BRAND NAME(S): Tracleer

WARNING: This medication may cause serious liver problems. Your doctor should monitor your liver function closely to decrease your risk of liver-related side effects. Tell your doctor immediately if you notice any of these symptoms of liver problems: nausea, vomiting, stomach pain, unusual tiredness, and yellowing eyes or skin. These effects, if they occur, may go away over time (are reversible). This medication must not be used during pregnancy because it can cause fetal harm (e.g., birth defects). See the pregnancy warning information below (in Precautions section).

USES: Bosentan is used to treat a condition of high blood pressure in the lungs (pulmonary arterial hypertension). It works by causing the blood vessels (arteries) in the lungs to relax and expand, thus decreasing the pressure.

HOW TO USE: Before using, review the bosentan Medication Guide for information on the safe use of this medicine. Take this medication by mouth usually twice daily in the morning and evening with or without food; or as directed by your doctor. The dosage is based on your medical condition and response to therapy. Your doctor may recommend to gradually increase your dose over time so your body may better adjust to the effects of this drug. Do not stop taking this medication without consulting your doctor. Some conditions may become worse when the drug is abruptly stopped. Your dose may need to be gradually decreased.

SIDE EFFECTS: Headache, nose/throat irritation, itching, flushing, or stomach upset may occur. If any of these effects persist or worsen, notify your doctor or pharmacist promptly. Tell your doctor immediately if any of these unlikely but serious side effects occur: irregular heartbeat, unusual tiredness and weakness, swelling of the feet or ankles, trouble breathing, dizziness or lightheadedness. If you notice any of the following very serious side effects of liver problems, stop taking bosentan and consult your doctor immediately: vomiting, stomach pain, yellowing eyes or skin. A serious allergic reaction to this drug is unlikely, but seek immediate medical attention if it occurs. Symptoms of a serious allergic reaction include: rash, itching, swelling, dizziness, severe trouble breathing. If you notice other effects not listed above, contact your doctor or pharmacist.

PRECAUTIONS: Tell your doctor your medical history, especially of: liver problems, blood disorders (e.g., anemia), any allergies. Caution is advised when using this drug in the elderly because they may be more sensitive to the effects of the drug. This medication must not be used during pregnancy because it may cause fetal harm. If you are pregnant or think you may be pregnant, do not take this medication and consult your doctor immediately. It is recommended that you use two reliable forms of birth control while taking this medicine. It is also recommended to have a pregnancy test done before treatment and every month during treatment with this drug. It is not known whether this drug passes into breast milk. Because of the potential risk to the infant, breast-feeding while using this drug is not recommended.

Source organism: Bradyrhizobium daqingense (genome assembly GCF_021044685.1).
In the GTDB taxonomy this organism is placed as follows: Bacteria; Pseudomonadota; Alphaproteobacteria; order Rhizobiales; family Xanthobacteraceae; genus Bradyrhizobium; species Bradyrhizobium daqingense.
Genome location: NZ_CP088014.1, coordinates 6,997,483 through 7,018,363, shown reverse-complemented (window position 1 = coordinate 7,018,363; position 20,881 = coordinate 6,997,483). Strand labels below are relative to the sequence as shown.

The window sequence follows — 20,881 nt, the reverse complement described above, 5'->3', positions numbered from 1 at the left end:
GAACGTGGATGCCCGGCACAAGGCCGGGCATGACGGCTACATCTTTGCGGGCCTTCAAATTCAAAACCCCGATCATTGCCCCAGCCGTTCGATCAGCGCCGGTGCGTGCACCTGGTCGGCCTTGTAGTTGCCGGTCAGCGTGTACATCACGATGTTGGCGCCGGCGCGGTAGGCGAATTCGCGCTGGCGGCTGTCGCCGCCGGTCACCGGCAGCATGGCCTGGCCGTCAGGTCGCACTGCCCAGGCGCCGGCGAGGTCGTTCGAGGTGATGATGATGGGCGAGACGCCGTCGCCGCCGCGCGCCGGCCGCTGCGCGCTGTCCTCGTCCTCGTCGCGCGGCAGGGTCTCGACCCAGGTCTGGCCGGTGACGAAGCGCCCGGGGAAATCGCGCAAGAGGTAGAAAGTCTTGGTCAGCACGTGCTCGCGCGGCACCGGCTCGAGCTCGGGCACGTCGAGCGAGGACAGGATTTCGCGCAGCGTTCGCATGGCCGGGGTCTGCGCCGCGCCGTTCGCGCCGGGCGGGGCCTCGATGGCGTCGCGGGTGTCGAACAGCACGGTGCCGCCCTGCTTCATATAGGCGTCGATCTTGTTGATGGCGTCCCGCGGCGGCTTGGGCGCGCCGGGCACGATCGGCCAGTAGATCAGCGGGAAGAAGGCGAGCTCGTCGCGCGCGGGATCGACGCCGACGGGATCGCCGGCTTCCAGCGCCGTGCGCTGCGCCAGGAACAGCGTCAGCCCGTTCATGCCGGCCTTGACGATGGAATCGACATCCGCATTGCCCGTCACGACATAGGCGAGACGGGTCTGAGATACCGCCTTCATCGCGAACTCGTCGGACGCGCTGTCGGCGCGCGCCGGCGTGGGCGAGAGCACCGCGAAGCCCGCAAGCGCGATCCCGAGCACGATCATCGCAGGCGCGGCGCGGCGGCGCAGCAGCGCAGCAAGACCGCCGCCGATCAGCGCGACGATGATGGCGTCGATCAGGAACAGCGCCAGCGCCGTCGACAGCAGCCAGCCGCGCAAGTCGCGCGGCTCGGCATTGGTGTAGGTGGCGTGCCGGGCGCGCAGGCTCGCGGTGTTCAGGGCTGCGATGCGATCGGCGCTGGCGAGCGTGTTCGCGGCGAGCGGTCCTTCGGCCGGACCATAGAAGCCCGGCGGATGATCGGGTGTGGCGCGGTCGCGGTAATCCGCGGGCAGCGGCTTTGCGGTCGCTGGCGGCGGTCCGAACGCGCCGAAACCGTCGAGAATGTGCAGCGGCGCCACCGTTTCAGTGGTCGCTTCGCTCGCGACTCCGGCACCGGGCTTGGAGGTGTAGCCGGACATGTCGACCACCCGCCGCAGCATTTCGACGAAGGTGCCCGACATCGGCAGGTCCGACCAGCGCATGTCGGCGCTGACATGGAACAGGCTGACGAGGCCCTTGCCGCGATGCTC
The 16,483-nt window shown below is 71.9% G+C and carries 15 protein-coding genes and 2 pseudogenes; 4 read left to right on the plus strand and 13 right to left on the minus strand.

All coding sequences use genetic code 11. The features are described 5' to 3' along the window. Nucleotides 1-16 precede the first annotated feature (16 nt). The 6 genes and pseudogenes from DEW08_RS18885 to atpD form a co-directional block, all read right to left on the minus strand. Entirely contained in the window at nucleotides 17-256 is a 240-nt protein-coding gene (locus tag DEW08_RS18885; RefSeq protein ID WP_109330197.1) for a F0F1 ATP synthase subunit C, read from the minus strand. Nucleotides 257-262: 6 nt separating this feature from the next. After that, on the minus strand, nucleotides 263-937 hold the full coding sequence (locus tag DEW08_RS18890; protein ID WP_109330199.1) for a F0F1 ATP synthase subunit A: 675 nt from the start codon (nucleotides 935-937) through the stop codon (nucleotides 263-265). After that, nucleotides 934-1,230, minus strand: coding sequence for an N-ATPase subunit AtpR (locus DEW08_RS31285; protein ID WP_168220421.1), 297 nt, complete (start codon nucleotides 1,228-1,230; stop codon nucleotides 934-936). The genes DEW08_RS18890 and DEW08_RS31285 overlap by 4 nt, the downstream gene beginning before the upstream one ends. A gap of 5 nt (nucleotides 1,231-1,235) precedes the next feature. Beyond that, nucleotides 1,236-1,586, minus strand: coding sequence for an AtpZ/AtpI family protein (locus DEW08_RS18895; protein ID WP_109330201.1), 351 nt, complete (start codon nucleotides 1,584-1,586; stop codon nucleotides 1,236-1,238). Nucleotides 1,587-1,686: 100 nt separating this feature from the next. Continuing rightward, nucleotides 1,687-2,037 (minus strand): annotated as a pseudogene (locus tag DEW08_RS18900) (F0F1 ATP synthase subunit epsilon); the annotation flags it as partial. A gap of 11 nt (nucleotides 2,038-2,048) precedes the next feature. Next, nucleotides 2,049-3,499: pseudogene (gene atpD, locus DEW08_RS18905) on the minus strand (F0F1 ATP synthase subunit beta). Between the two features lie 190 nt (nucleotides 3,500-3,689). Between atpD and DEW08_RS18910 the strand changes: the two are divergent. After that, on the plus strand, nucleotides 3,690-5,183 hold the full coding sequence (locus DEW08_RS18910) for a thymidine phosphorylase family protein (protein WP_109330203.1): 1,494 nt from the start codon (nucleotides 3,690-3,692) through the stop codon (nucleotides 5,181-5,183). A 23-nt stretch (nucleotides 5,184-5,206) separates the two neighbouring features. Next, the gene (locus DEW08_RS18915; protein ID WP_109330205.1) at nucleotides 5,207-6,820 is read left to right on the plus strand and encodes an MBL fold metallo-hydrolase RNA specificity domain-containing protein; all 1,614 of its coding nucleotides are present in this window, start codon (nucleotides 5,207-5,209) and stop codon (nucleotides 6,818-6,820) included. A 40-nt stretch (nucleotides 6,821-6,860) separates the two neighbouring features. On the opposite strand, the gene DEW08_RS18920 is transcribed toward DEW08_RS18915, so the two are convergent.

DRUG INTERACTIONS: This drug is not recommended for use with: cyclosporine, glyburide. Ask your doctor or pharmacist for more details. Tell your doctor of all prescription and nonprescription medication you may use, especially: azole antifungals (e.g., itraconazole, ketoconazole), statins for high cholesterol (e.g., lovastatin, simvastatin), HIV protease inhibitors (e.g., indinavir, ritonavir), tacrolimus. This medication may decrease the effectiveness of combination-type birth control pills. This can result in pregnancy. You may need to use an additional form of reliable birth control while using this medication. Consult your doctor or pharmacist for details. Do not start or stop any medicine without doctor or pharmacist approval.

OVERDOSE: If overdose is suspected, contact your local poison control center or emergency room immediately. US residents can call the US national poison hotline at 1-800-222-1222. Canadian residents should call their local poison control center directly.

NOTES: Do not share this medication with others. Laboratory and/or medical tests (e.g., liver function tests- LFT’s, blood tests) will be performed to monitor your progress and for side effects.

MISSED DOSE: If you miss a dose, use it as soon as you remember. If it is near the time of the next dose, skip the missed dose and resume your usual dosing schedule. Do not double the dose to catch up.

STORAGE: Store at room temperature between 68 and 77 degrees F (20 and 25 degrees C) away from light and moisture. Brief storage between 59 and 86 degrees F (15 and 30 degrees C) is permitted.

MEDICAL ALERT: Your condition can cause complications in a medical emergency. For enrollment information call MedicAlert at 1-800-854-1166 (USA), or 1-800-668-1507

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New Drug-Eluting Stent Works Well in STEMI

Reporter: Aviva Lev-Ari, PhD, RN

UPDATED on 8/8/2013

Meta-analysis makes case for drug-eluting stents in STEMI

AUGUST 7, 2013